Syndicate content

Africa

Live online discussion on Niger

The Washington Post will be hosting today at 2 PM EST a live online discussion on the continuing food crisis in Niger. Submit your questions and comments in advance. Washington Post foreign correspondent Craig Timberg will be answering your questions.

Grow trees, young man!

Kenyan blogger Bankelele is a big fan of trees, predicting...

...profits of between 1 million and 6 million shillings per acre ($13,000 - $80,000 per acre) all from an initial crop of tree seedlings that can be bought for about 10 shillings each.

If these returns are real, why haven't they been competed away? The risks include fire, pests and insecure property rights:

Online contest: pro-poor market-based strategies

Changemakers.net is hosting an exciting new online contest:

Ashoka's Full Economic Citizenship Initiative and Changemakers have launched a global search for innovative market-based strategies from both businesses and citizen sector organizations that improve the lives of low-income individuals in different parts of the world.

Connecting the Poor to Economic Growth: Eight Key Questions

Sarah Lucas and Peter Timmer offer eight questions to ask if you want to understand the connection between economic growth and poverty reduction. It does help if potential employers are legally allowed to give the excluded a try:

Fighting corruption: a series

Paul Onapa of Transparency International Uganda wants more focus on the supply of bribes - the private sector. No complaints here, but fans of Robert Klitgaard may recall his famous formula for corruption:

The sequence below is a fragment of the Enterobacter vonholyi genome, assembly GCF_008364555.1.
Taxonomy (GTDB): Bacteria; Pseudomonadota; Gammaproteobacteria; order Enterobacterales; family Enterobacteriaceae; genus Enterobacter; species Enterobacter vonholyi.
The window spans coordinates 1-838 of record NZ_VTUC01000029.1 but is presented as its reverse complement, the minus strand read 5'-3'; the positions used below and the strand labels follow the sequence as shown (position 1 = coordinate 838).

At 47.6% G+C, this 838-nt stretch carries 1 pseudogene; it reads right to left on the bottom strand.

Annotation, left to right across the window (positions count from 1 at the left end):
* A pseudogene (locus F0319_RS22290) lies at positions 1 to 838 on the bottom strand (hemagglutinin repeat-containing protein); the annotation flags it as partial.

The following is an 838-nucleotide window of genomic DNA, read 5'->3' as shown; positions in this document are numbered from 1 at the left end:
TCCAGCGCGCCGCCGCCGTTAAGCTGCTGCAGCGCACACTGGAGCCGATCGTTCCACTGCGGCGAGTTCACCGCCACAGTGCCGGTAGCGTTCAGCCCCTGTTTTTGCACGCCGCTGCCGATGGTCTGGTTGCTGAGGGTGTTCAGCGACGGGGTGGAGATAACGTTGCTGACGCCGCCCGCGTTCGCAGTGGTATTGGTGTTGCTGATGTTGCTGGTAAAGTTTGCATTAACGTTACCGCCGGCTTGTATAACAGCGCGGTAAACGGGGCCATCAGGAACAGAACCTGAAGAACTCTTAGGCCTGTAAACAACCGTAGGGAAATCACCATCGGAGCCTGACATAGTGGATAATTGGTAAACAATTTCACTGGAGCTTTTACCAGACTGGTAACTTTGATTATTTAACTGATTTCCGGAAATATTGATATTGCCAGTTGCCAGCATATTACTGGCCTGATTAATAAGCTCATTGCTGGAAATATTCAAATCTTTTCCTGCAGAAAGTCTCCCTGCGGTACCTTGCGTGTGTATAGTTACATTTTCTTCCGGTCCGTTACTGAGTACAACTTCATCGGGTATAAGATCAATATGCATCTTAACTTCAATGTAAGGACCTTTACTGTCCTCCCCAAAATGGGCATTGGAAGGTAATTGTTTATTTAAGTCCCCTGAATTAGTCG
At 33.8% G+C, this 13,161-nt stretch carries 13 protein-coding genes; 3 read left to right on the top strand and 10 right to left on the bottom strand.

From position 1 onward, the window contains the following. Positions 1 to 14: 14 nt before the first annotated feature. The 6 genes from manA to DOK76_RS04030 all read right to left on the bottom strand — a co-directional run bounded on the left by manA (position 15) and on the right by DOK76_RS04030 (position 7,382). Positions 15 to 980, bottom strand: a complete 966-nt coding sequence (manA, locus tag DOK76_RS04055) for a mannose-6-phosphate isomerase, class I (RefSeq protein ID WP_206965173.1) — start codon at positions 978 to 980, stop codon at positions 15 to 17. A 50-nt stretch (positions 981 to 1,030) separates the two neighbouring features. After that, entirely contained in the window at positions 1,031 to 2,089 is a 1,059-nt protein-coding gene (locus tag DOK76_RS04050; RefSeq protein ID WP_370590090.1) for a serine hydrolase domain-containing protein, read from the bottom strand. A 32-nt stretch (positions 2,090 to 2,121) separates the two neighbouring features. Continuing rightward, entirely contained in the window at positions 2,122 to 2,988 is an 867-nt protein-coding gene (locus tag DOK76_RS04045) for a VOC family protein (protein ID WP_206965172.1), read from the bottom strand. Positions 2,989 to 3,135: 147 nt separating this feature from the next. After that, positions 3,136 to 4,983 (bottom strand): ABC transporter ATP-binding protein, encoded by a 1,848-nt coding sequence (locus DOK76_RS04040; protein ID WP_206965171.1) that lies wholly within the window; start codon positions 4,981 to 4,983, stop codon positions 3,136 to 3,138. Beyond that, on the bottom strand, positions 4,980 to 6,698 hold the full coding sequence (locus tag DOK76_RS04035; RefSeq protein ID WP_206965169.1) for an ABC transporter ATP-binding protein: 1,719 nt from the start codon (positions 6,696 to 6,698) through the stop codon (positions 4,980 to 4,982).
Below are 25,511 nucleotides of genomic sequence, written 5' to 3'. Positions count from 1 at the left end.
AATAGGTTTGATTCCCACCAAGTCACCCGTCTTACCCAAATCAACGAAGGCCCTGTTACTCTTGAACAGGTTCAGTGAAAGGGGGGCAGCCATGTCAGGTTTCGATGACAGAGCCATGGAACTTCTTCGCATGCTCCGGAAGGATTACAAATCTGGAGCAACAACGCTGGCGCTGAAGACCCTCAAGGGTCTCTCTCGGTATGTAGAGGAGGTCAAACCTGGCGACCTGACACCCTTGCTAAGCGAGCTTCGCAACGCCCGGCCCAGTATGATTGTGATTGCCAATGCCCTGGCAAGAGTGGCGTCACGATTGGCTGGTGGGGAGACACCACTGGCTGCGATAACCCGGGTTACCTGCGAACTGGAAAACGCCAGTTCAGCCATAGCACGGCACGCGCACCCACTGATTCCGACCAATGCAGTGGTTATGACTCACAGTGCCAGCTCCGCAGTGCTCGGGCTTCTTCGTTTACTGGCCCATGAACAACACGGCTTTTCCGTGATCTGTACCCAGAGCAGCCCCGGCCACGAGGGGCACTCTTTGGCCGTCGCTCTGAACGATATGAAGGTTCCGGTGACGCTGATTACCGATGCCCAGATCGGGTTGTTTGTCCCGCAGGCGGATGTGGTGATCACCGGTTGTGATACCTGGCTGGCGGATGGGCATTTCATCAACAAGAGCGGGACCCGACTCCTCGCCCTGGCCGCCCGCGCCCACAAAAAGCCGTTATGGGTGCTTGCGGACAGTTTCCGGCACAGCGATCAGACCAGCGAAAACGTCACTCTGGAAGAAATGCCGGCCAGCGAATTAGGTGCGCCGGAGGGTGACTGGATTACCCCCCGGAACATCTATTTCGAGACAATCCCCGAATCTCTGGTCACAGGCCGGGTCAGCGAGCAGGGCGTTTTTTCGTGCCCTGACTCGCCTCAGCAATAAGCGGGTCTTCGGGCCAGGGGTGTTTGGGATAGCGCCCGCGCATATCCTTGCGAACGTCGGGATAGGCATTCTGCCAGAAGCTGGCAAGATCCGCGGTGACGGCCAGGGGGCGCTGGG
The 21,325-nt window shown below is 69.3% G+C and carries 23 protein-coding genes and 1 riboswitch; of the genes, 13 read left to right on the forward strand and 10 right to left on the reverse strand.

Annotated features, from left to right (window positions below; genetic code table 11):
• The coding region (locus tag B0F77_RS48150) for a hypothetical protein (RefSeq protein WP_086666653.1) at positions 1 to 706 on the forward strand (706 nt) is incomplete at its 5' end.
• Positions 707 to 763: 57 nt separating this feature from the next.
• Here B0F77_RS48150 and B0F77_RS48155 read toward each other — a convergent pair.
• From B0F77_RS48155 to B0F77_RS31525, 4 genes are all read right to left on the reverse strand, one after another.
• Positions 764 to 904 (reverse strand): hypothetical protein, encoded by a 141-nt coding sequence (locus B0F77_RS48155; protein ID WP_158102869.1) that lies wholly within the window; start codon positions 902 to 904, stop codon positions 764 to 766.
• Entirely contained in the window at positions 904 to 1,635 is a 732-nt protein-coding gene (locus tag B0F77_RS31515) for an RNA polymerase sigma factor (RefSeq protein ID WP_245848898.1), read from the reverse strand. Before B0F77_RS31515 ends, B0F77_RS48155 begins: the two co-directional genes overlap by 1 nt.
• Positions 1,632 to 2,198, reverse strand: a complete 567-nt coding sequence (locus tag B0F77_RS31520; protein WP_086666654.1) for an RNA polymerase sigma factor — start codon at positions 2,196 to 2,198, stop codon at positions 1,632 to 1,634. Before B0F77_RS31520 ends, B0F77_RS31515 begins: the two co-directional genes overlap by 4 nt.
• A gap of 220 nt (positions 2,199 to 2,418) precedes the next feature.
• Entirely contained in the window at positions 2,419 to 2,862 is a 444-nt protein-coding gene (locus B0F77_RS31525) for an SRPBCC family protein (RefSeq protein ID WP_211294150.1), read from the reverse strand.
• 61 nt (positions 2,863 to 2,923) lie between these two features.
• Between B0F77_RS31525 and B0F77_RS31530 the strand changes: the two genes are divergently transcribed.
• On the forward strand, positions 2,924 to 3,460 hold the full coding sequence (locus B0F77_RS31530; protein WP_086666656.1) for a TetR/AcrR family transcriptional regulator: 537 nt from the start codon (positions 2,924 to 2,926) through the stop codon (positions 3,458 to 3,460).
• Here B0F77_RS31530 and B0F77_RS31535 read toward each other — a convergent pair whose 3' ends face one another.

Corruption = monopoly - accountability + discretion

Africa should follow China online

Website effectiveness consultant David Bowen reflects on all the recent discussion about how Africa’s entrepreneurs can play a key role in changing the continent’s future. However, when he goes online to find evidence of African IT-entrepreneurship he finds very little to be optimistic about:

Aid to Africa: lessons from mistakes

In the current Economist there is an excellent (and long) article on what the development community has tried to do for Africa, the lessons learnt, and what is needed going forward. The article is a good synthesis of much of the recent academic research, but is also full of very telling concrete examples and tidbits. One of their stronger arguments is that size does matter in development, and that grand macro-solutions can often fail to address the nagging micro-foundations and constraints.


Pages